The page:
The role of AIF in mitophagy and autophagy triggered by hypoxia
The above findings showed that AIF downregulation in PASMCs was related to the accumulation of damaged mitochondria, prompting us to investigate the role of AIF in autophagic degradation of mitochondria (mitophagy) in response to hypoxia exposure. Colocalization of Tom20-stained mitochondria and Lamp2a-labeled lysosomes was used to determine mitolysosome formation. As shown in Fig. 3A, hypoxia resulted in increased mitophagy, and the mitolysosome formation was decreased by AIF overexpression. In addition, PASMCs from hypoxia showed greater immunoreactivity with the mitophagy markers Pink and Parkin than normal subjects, and AIF attenuated the increase (Fig. 3B). Hypoxia-induced mitophagy was further confirmed in PASMCs by “pMitophagy Keima-Red mPark2” a pH-sensitive fluorescent protein expression plasmid that monitors mitophagy and contains parkin, which is essential for the induction of mitophagy. The excitation spectrum of Keima shifts from 458 nm (green; mitochondria at neutral pH) to 561 nm (red; mitochondria under acidic pH) when mitochondria are delivered to acidic lysosomes [38, 39]. Compared with normoxia, hypoxia treatment induced mitochondrial delivery to lysosomes, an effect that was inhibited by AIF (Fig. 3C). To investigate the role of AIF in autophagy, we measured the expression of classical autophagy-related markers, including LC3BII, sequestosome 1 (SQSTM1/P62), and autophagy-related 5/7 (ATG5/7). Hypoxia-induced changes in expression of LC3BII, P62, ATG5 and ATG7 were reversed by AIF overexpression (Fig. 3D). Accordingly, hypoxia induced a massive flux of autophagy, with many autophagosomes (yellow) and autolysosomes (red) in PASMCs, an effect that was reversed by AIF treatment (Fig. 3E). Finally, an increased number of immature autophagic vacuoles and degradative autophagic vacuoles were displayed in the PASMCs under hypoxia, effects that were minimized by AIF overexpression (Fig. 3F). The results suggesting that hypoxia-induced mitophagy and autophagy were mainly mediated by AIF.
AIF is involved in hypoxia-mediated PASMC proliferation in vitro and in vivo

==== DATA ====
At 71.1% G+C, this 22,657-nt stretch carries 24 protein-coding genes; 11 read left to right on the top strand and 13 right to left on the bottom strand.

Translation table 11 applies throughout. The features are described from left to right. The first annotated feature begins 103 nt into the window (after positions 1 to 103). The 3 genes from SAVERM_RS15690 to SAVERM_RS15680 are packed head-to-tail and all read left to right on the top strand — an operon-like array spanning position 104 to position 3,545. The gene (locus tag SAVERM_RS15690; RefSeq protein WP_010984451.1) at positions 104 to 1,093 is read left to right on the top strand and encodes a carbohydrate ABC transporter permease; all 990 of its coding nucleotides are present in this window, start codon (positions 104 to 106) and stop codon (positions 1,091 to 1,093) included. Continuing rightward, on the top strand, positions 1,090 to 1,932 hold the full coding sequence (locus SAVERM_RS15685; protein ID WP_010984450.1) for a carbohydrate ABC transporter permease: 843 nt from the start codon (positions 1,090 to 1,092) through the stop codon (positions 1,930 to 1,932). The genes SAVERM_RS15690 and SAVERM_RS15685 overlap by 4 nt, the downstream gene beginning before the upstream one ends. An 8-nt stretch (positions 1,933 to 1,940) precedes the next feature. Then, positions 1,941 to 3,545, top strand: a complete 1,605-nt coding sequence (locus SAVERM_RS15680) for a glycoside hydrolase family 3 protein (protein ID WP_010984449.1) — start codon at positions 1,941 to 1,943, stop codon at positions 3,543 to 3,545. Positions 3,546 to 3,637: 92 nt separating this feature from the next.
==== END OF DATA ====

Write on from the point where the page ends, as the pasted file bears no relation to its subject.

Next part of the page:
Earlier reports have implied the vital role of autophagy in cell cycle progression and the pathological progression of hypoxic PH . Thus, to investigate the effect of AIF on pulmonary vascular remodeling, the cell proliferation index was first examined. Figure 4A shows that the effect of hypoxia on cell viability was reduced by AIF overexpression. We observed a similar trend in the cell proliferation of cultured PASMCs using an EdU incorporation assay (Fig. 4B). We also demonstrated that AIF is involved in hypoxia-induced expression of proliferating cell nuclear antigen (PCNA), cell cycle regulatory proteins (Cyclin A and Cyclin D) and the number of G2/M + S phase cells, while the effect was decreased in the presence of AIF (Fig. 4C, D). Next, to investigate the effect of AIF on pulmonary vascular remodeling in vivo, we constructed an adeno-associated virus vector 5 (AAV 5) to overexpress AIF and constructed a PH model with this vector in mice exposed to hypoxia, the overexpression efficiency of AIF in lung tissues was showed in Additional file 1: Fig. S1D. We evaluated right ventricular hypertrophy (Fig. 4E), right ventricular systolic pressure (RVSP) (Fig. 4F), echocardiography and hemodynamics (Fig. 4G) and found that AIF overexpression inhibited the pulmonary hypertension index induced by hypoxia in vivo. Furthermore, we performed pulmonary vessel morphological analysis using hematoxylin–eosin (H&E), Masson and α-smooth muscle actin (α-SMA) staining to show the potential correlations of medial thickening with AIF (Fig. 5A). Similarly, PCNA-positive staining was determined in hypoxic pulmonary arteries (Fig. 5B). The above increased indices of pulmonary vascular remodeling under hypoxic conditions were inhibited by AAV5-AIF. Additionally, Fig. 5C demonstrated that the AIF gene sequences are highly conserved among humans, mice, and rats.